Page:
Ah, those poor unfortunate souls didn’t last either. Ariel made a giant sacrifice just for their relationship to exist, so I have to imagine the arguments in the Prince household always ended with an “All I’m asking, Eric, is for you to come to my friend’s dinner thing. It’s not like I’m asking you to give up breathing underwater and pretty much ever seeing your family again!” To be fair, I’m sure living with Ariel is no a day at the beach (no pun intended) either. The cuteness of “Oh She Doesn’t Know What Things Are Because She’s From Under The Sea” probably wore off fast. My guess is she tracked down Ursula and said, “Lady, please turn me back into a mermaid, all this walking around on those — what do you call them? — oh, feet isn’t all it’s cracked up to be.”

Brand and Andy: The Goonies
Brand is a hot, athletic, young stud who somehow manages to make wearing shorts over sweatpants look good, but after that he’s pretty generic. (And let’s face it, he was kind of a jerk to his sweet younger brother, Mikey.) Thus Andy and Brand will have a generic high school relationship that will end in a generic amicable post-high school, pre-college breakup. And when Andy goes off to school, surprisingly, it’s Mikey that the former cheerleader will keep in touch with. He’ll write funny letters and send her the most thoughtful care packages. And she’ll wonder why her mind keeps drifting to that time in the cave when she accidentally kissed him and how “beautiful” it was. One night on a visit home in Oregon, she’ll bump into him at Mouth & Stef’s place (Obviously those two ended up together, the chemistry between them at the end of Goonies is ridiculous.) And, what do you know, Andy was right. The parts of Mikey that didn’t work so good definitely caught up to the parts of him that did. He’s sensitive, he’s encouraging (like the way he encouraged her to play the organ so they could get through another of One-Eyed Willie’s booby traps), he’s got an adventurous spirit, he’s a good kisser and their age difference wasn’t as big a deal as it was in high school. She’ll realize he’s the perfect guy for her. “Goonies never say die!” will be part of Chunk’s toast at their wedding.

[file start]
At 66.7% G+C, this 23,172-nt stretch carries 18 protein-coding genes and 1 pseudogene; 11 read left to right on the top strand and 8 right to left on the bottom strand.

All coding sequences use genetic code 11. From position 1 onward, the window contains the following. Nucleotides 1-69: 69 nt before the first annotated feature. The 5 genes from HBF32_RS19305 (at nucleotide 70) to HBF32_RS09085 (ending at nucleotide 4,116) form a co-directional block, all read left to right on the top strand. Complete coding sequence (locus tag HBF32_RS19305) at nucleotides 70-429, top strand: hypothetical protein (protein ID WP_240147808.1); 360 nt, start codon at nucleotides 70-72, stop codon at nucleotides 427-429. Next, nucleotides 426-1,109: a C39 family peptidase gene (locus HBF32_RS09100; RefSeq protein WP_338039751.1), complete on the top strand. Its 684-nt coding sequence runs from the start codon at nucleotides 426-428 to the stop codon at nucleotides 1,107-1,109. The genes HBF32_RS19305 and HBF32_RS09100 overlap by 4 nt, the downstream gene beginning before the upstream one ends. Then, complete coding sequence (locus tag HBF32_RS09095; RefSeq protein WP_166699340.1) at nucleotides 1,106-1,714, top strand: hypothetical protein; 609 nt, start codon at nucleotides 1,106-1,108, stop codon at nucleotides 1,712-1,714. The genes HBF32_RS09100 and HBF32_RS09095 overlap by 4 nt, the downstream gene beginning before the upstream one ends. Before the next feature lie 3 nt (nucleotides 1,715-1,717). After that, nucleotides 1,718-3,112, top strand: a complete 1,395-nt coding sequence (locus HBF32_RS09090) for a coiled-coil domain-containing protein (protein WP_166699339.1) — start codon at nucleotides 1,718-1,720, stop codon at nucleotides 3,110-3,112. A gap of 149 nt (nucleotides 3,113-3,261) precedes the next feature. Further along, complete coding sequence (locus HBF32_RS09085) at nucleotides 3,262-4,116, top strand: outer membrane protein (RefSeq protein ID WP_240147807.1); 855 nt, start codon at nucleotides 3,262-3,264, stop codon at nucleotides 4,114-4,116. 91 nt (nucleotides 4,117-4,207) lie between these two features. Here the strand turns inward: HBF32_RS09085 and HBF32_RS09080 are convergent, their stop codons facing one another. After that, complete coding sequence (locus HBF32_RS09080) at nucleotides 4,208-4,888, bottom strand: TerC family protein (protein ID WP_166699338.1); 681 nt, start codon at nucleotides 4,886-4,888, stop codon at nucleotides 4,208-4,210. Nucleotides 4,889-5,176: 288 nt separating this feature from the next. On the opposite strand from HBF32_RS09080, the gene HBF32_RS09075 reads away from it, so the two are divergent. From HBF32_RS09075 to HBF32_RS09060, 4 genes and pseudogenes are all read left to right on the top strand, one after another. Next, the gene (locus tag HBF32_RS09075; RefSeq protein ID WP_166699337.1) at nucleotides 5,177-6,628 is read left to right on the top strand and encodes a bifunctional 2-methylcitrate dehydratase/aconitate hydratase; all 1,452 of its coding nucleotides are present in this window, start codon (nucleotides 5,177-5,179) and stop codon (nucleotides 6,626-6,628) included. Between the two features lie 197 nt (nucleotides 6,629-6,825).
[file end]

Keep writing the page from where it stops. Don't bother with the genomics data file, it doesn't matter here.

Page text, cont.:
Amy and Russ Jr., Honey I Shrunk The Kids
Bet you almost forgot about these kids. Was it perhaps because their love makes so much sense you might think it barely warrants a mentioning? I’m happy to report these kiddos (regardless of their size) made it. Here’s why: Anthropologist Helen Fisher states that we have 3 basic drives: “the sex drive, romantic love and attachment to a long-term partner”. Well, the sex drive part is already taken care of. (Um, hello! Russ captivated by Amy’s “seductive” mop dance.) As for romance, Fisher explains that, “If you go and do something very novel with somebody you can drive up the dopamine in the brain and, perhaps, trigger this brain system for romantic love.” Something novel, like say, being shrunken to a size smaller than an ant. We see how well this worked when Amy and Russ smooch in the Lego house, after he saves her life by administering CPR which he learned in “French class”. And the attachment to a long-term partner? Well these teens still manage to keep the spark alive by playing footsie at their joint family Thanksgiving dinner — as I imagine they would for years to come. And, of course, they were smart enough to scram before the straight-to-video disaster Honey, We Blew Up Ourselves. So I’m going to go ahead and say they’re most definitely partners for life.